A fractured spine is treated by surgery and bracing depending on the type and severity of the fracture, explains the American Academy of Orthopaedic Surgeons. After treatment, the individual then needs to undergo rehab in order to regain mobility and strength.
A spine with a flexion fracture pattern, in which either the front of the vertebra or both the front and back of the vertebra breaks, is one of the most-stable spinal breaks, according to the American Academy of Orthopaedic Surgeons. The compression or axial burst fractures associated with this injury typically require bracing for up to 12 weeks. The fracture usually only requires surgery if is an axial burst, a break in both the front and back of the vertebrae, and is unstable.
A spine with an extension fracture pattern occurs when the vertebrae are pulled apart or distracted, states the American Academy of Orthopaedic Surgeons. Depending on where the distraction occurs and the severity, bracing is an option. However, this type of break usually requires surgery.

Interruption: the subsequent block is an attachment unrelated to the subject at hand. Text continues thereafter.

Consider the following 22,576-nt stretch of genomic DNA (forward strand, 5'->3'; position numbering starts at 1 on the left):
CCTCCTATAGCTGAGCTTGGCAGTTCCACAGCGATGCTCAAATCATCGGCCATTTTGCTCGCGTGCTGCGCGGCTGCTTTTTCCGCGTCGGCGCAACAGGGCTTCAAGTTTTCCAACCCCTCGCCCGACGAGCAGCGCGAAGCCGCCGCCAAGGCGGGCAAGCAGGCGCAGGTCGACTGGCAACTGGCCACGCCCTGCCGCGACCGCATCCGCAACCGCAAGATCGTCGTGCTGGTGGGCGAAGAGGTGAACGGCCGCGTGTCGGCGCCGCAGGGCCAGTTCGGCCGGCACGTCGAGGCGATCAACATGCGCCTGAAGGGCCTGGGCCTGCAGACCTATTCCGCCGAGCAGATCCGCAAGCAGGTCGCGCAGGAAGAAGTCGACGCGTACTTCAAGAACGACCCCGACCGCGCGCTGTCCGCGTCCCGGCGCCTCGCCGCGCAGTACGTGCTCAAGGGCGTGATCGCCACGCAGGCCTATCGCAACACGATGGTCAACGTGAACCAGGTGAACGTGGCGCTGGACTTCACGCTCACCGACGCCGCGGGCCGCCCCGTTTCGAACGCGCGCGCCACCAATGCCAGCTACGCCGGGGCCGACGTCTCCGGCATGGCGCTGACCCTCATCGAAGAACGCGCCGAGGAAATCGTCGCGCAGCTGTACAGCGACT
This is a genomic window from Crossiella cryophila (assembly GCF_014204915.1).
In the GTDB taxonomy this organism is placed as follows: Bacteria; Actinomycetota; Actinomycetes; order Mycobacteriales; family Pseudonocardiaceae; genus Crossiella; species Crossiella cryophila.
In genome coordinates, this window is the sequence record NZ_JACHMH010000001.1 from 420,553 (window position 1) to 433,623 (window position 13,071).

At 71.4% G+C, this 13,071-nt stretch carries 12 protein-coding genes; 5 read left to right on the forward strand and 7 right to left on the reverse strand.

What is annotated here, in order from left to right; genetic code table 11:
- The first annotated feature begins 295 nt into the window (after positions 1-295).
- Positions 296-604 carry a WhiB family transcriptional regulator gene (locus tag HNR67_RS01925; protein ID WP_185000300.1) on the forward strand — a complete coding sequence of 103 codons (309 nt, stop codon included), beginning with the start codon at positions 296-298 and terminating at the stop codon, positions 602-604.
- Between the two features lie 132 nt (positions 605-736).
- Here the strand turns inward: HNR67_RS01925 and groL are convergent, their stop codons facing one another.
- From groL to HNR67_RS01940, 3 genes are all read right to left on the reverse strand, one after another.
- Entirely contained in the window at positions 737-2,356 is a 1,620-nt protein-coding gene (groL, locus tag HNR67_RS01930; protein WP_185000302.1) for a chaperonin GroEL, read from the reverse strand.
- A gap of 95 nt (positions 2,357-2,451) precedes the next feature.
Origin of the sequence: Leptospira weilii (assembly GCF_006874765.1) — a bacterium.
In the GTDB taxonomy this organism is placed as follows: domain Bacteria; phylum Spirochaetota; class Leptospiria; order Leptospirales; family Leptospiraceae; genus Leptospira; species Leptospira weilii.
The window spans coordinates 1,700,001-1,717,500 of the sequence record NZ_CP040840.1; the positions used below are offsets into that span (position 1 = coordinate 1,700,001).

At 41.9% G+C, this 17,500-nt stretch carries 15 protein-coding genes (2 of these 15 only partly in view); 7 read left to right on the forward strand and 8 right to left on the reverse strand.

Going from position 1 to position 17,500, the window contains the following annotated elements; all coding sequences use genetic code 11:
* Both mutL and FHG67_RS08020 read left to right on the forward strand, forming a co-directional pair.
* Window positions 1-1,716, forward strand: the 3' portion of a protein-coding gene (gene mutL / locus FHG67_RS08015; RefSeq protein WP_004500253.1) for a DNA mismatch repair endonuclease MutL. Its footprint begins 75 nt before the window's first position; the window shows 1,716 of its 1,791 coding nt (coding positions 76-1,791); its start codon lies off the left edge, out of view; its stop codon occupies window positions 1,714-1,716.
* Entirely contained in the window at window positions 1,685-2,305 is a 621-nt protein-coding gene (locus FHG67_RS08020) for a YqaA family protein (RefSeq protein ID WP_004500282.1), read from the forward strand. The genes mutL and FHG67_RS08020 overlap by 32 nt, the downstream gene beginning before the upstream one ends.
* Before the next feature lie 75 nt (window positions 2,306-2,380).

Rotation fracture pattern breaks such as a transverse process or fracture-dislocation occur across the spine or horizontally, says the American Academy of Orthopaedic Surgeons. The former is merely a break through the vertebra, while the latter includes the soft tissue as well and is less-stable. A fracture-dislocation can cause a great deal of nerve and spinal cord damage, and requires surgical treatment.